I would be shocked to find that there is more money in the current system than in a hypothetical December Madness playoff system. Say what you want about the NCAA, but its refusal to institute a playoff for Division 1 football does appear to be based on some principal other than revenue maximization.

  7. This system works fine if there's two undefeated at the end, but not if there's 0, 1, or 3+, and especially if an undefeated is not in a major conference.  So, okay, Boise State and BYU need to find a perch, but where? They don't exactly fit the profiles of the adjacent conferences.

    I totally get that we don't want to get rid of the one-and-done tension of the regular season, but a two-team playoff is not enough to determine a champion.

  8. chuckie12:12 PM

    Well, if there is such a principle, I'd love to know what it is.  It's not that the season would become too long, as the NCAA once maitained, because the NCAA added a game across the board to the football season a couple of years ago.  It's not bowl tradition.  Bowl games come and go every year.  We've moved from the traditional "pure" bowl game, e.g., Orange Bowl, Suguar Bowl, Cotton Bowl, to one including a corporate sponsor's name, giving us the aburidty of the Citibank Rose Bowl just after Citibank had announced enough layoffs to fill the stadium.   And most of the bowl games are no longer played on New Years Day as was once traditional.   It's not that the regular season would be devalued.  The current bowl system is devaluing the regular season as practically everyone gets to play in some bowl or another, despite how mediocre they are. 

    I do think it is money.  Certain interest groups benefit from the current bowl/bcs system -- bowl organizers, big football schools/conferences.  Those groups may lose some of that benefit in a playoff system, even as revenues for the overall NCAA football product increases.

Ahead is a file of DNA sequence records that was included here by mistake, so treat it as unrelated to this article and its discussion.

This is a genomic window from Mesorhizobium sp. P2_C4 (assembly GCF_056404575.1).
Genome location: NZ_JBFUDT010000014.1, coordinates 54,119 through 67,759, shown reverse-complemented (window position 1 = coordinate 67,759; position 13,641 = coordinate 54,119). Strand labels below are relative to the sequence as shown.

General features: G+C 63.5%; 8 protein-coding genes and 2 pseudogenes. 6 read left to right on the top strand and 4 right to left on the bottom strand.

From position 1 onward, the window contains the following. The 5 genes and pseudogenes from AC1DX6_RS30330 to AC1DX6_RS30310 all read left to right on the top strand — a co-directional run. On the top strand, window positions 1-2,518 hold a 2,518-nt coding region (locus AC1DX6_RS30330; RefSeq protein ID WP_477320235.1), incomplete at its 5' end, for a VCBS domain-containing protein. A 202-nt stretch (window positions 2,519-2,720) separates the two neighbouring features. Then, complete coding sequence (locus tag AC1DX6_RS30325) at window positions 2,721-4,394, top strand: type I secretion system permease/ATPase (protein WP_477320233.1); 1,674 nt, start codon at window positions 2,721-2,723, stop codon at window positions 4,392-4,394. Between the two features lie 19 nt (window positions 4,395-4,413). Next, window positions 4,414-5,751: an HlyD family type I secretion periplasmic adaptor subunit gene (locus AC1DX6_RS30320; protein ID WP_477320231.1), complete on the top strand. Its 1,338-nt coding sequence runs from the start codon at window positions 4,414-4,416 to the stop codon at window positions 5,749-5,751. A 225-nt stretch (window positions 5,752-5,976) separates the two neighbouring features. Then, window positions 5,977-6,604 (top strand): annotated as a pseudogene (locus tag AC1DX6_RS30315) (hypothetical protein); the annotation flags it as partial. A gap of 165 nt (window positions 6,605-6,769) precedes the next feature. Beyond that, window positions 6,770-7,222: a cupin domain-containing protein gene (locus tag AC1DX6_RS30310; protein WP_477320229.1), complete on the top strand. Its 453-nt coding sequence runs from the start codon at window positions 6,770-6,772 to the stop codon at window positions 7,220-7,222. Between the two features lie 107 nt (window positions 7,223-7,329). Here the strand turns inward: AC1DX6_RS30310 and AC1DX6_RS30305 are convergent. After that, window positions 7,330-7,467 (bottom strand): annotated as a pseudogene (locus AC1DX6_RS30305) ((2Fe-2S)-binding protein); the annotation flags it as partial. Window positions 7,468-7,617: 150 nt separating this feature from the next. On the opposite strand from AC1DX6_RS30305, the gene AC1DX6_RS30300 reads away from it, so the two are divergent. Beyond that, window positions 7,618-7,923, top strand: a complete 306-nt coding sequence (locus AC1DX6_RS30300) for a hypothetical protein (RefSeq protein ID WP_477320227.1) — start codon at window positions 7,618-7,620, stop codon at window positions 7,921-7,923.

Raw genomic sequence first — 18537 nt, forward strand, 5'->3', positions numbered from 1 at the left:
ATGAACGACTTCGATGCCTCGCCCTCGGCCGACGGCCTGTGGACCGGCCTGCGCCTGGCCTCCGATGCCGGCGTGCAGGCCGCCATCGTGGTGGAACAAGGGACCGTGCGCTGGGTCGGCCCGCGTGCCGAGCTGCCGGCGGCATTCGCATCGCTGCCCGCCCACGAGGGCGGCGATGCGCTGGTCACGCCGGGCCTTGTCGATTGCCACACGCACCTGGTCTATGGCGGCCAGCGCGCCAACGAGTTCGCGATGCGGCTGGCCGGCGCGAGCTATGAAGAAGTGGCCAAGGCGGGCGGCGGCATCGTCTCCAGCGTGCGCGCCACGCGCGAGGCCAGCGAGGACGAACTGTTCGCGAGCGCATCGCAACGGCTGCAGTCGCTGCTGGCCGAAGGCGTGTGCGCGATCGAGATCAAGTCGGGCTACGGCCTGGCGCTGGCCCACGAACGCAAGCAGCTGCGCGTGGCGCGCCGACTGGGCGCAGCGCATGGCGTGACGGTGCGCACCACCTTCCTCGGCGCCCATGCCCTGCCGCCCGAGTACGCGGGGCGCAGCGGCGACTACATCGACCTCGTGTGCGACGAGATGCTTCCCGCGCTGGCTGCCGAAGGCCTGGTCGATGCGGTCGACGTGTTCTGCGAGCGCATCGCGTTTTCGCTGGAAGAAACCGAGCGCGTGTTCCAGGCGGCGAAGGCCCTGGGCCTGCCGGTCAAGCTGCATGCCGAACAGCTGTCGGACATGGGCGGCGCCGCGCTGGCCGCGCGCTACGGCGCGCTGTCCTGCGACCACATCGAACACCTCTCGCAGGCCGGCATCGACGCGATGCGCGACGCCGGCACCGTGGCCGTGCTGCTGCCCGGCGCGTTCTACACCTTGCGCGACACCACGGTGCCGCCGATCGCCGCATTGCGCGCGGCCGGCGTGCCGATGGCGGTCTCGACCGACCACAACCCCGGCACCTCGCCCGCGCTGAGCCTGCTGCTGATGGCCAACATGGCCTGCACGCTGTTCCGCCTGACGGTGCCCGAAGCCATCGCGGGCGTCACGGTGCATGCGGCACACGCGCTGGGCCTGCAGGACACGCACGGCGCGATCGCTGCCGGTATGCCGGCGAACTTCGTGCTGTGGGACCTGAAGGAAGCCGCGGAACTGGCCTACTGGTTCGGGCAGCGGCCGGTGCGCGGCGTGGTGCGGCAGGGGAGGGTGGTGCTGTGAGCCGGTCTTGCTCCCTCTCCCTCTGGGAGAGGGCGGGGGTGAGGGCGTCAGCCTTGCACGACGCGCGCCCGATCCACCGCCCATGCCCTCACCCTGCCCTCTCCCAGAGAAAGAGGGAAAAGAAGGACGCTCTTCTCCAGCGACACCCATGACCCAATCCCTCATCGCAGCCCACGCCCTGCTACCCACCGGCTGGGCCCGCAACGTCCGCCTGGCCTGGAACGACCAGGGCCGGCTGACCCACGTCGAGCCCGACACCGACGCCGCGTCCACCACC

My ideal is an 8 team, three round playoff.  It's limited enough to keep the value on the regular season.  Team number 9 does not have much of an argument that it should be in the mix, and everyone else can go play in a bowl game. 

  9. isaac_spaceman2:29 PM

    I don't really care whether we have a playoff in football.  I would hate a bowl-and-poll system in basketball, just because those first two days of the tournament are the best days in sports, but football is a different animal. 

    If there is a football playoff, though, it would be nice for them to get it started right after the season ends.  I think it's beyond absurd that the best teams in the country finish their regular seasons and then do nothing for over a month. 

  10. You should read Dan Wetzel's "Death to the BCS."  Basically, there are a whole lot of people making a lot of money off of the current bowl system that want to keep it in place, and prior to the establishment of the Playoff PAC, there's no one really pushing the other way.  Once someone can get a solid proposal together with real-life dollar figures, the college presidents will become a lot more interested in a bracket at the end of the football season.

  11. victoria9:44 PM

    If the ACC's "we're not philosophically opposed to 16 teams" really means "we will expand to 16 teams," I'm guessing they'll make a hard run for West Virginia, and either accept Connecticut's overtures or go for someone like Rutgers.

    The interesting question to me is, what does the SEC do? Because while they're clearly in better shape than the Big East/Big 12, and no one seems too likely to defect, they will probably want to get to 16 or more ASAP so they don't get left behind. ACC schools (Clemson, FSU, Ga Tech) would seem to be obvious targets, but I'm guessing the new buyout provision in the ACC will keep those schools in. So who's left that would make geographic and athletic sense? I'm thinking it'll be some combination of Louisville, Memphis, Baylor, South Florida, Central Florida, Tulane, Southern Methodist, Southern Miss, or East Carolina (probably in decreasing order of how much sense they make.)

  12. Anonymous2:07 AM

    <span> If you aren't in a major football conference as of next year, then you no longer have the argument that you have done everything right.  </span>

    What will TCU and Boise State have done wrong?

  13. Duvall3:02 AM

    I don't see the ACC going after West Virginia.  SEC is a more likely option for WV.

    ACC will make one of its periodic runs at Notre Dame and then may stop at 14.  if they act now, UConn and Rutgers seem likely.